From the Archive: Even today more than two decades after the Soviet Union disappeared the Washington press corps views U.S.-Russian disputes through a one-way Cold War lens, with Moscow always at fault. But the reality is more complicated, as Robert Parry explained about Afghanistan in 2012.
By Robert Parry (Originally published on May 3, 2012)
President Barack Obama’s decision to extend the U.S.-Afghan strategic relationship through 2024 was driven, in part, by one of Official Washington’s most cherished myths that the United States abruptly abandoned Afghanistan in 1989 and must not make that mistake again.
This myth is repeated by policymakers and pundits alike. For instance, after Obama’s decision, MSNBC’s Chris Matthews asked if his guests had seen the movie, “Charlie Wilson’s War.” He apparently viewed the Tom Hanks film as a documentary when it was really a fictional account, both on the innocence of the Afghan mujahedeen and the callowness of Congress in supposedly pulling the plug once the Soviet Army withdrew.
But Matthews is far from alone in believing this mythology. The New York Times’ lead editorial the next day criticized Obama for not explaining how he would prevent Afghanistan from imploding after the scheduled U.S. troop withdrawal in 2014, though the Times added that the plan’s “longer-term commitment [of aid] sends an important message to Afghans that Washington will not abandon them as it did after the Soviets were driven out.”
The abandonment myth also has been cited by senior Obama administration officials, including Ambassador to Afghanistan Ryan Crocker and Defense Secretary Robert Gates, as a way to explain the rise of the Taliban in the mid-1990s and al-Qaeda’s use of Afghanistan for plotting the 9/11 attacks on the United States in 2001.
In late 2009, Defense Secretary Gates reprised the phony conventional wisdom, telling reporters: “We will not repeat the mistakes of 1989, when we abandoned the country only to see it descend into civil war and into Taliban hands.”
Yet, Gates knew the real history since he was deputy national security adviser in 1989 when the key decisions were made to continue covert U.S. aid, not cut it off. Still, the fictional version from the movie, “Charlie Wilson’s War,” apparently proved too tempting to Gates as an excuse for an open-ended occupation of Afghanistan.
In the movie, Tom Hanks played the late Rep. Charlie Wilson, D-Texas, who was a key figure in financing the mujahedeen war against the Soviets in the 1980s. In one scene after the Soviet withdrawal on Feb. 15, 1989 Hanks begs a congressional committee for additional money but gets turned down.
The truth, however, is that the end game in Afghanistan surrounding the Soviet departure was messed up not because the United States cut the mujahedeen off but because Washington pressed for a clear-cut victory, rebuffing peaceful options.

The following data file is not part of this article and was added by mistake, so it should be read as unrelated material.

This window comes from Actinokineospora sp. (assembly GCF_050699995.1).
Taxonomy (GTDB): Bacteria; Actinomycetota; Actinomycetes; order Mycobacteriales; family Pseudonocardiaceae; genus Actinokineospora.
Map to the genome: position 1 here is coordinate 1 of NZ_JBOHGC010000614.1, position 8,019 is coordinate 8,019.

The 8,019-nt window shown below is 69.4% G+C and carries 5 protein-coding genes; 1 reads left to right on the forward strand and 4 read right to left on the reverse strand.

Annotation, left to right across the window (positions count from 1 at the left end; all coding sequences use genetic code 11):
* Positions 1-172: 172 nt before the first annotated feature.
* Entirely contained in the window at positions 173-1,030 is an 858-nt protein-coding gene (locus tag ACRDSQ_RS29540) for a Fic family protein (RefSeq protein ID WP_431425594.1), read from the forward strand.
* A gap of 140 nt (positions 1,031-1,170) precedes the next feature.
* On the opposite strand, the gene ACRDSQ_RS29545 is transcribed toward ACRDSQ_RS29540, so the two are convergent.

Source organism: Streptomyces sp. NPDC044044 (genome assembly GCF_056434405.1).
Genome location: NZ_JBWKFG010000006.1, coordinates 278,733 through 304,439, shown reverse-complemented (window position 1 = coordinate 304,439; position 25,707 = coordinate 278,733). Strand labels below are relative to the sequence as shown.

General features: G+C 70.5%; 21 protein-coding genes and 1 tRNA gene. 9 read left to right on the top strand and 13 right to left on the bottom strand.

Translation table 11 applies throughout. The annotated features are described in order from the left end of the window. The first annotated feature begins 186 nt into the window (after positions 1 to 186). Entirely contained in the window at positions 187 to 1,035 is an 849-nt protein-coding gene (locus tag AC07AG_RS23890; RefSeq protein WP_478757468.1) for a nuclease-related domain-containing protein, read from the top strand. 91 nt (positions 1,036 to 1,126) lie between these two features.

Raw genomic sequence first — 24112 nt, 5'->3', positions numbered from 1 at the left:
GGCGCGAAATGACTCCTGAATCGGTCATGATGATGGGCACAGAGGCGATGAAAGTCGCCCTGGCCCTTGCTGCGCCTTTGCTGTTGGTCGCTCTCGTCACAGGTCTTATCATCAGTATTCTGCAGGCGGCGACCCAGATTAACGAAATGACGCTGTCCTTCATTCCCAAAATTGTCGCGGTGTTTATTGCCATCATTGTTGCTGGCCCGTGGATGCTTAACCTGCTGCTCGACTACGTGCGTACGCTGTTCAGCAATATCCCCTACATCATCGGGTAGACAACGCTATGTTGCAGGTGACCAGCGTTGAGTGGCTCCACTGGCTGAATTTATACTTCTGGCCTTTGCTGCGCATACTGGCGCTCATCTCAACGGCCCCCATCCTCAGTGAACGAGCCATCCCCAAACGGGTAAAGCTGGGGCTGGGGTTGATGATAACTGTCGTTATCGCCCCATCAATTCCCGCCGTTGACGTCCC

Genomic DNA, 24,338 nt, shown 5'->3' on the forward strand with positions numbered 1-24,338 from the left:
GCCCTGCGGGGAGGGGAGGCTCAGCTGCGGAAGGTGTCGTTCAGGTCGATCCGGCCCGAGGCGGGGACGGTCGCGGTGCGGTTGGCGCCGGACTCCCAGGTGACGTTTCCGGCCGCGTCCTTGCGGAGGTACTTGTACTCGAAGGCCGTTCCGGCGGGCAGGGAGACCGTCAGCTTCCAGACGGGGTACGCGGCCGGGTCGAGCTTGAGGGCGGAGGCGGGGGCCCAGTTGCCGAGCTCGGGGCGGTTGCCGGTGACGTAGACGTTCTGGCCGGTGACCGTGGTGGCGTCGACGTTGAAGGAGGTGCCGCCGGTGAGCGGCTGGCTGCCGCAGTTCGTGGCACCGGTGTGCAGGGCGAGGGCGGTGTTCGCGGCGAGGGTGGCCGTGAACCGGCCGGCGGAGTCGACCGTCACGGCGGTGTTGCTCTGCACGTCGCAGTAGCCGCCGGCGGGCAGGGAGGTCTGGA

And we know that Gates knows this reality because he recounted it in his 1996 memoir, From the Shadows.
The Real History
Here’s what that history actually shows: In 1988, Soviet President Mikhail Gorbachev promised to remove Soviet troops from Afghanistan and sought a negotiated settlement. He hoped for a unity government that would include elements of Najibullah’s Soviet-backed regime in Kabul and the CIA-backed Islamic fundamentalist rebels.
Gates, who was then deputy CIA director, opposed Gorbachev’s plan, disbelieving that the Soviets would really depart and insisting that if they did the CIA’s mujahedeen could quickly defeat Najibullah’s army.
Inside the Reagan administration, Gates’s judgment was opposed by State Department analysts who foresaw a drawn-out struggle. Deputy Secretary of State John Whitehead and the department’s intelligence chief Morton Abramowitz warned that Najibullah’s army might hold on longer than the CIA expected.
But Gates prevailed in the policy debates, pushing the CIA’s faith in its mujahedeen clients and expecting a rapid Najibullah collapse if the Soviets left. In the memoir, Gates recalled briefing Secretary of State George Shultz and his senior aides on the CIA’s predictions prior to Shultz flying to Moscow in February 1988.
“I told them that most [CIA] analysts did not believe Najibullah’s government could last without active Soviet military support,” wrote Gates.
After the Soviets did withdraw in February 1989 proving Gates wrong on that point some U.S. officials felt Washington’s geostrategic aims had been achieved and a move toward peace was in order. There also was mounting concern about the Afghan mujahedeen, especially their tendencies toward brutality, heroin trafficking and fundamentalist religious policies.
However, the new administration of George H.W. Bush with Gates moving from the CIA to the White House as deputy national security adviser rebuffed Gorbachev and chose to continue U.S. covert support for the mujahedeen, aid which was being funneled primarily through Pakistan’s Inter-Services Intelligence agency, the ISI.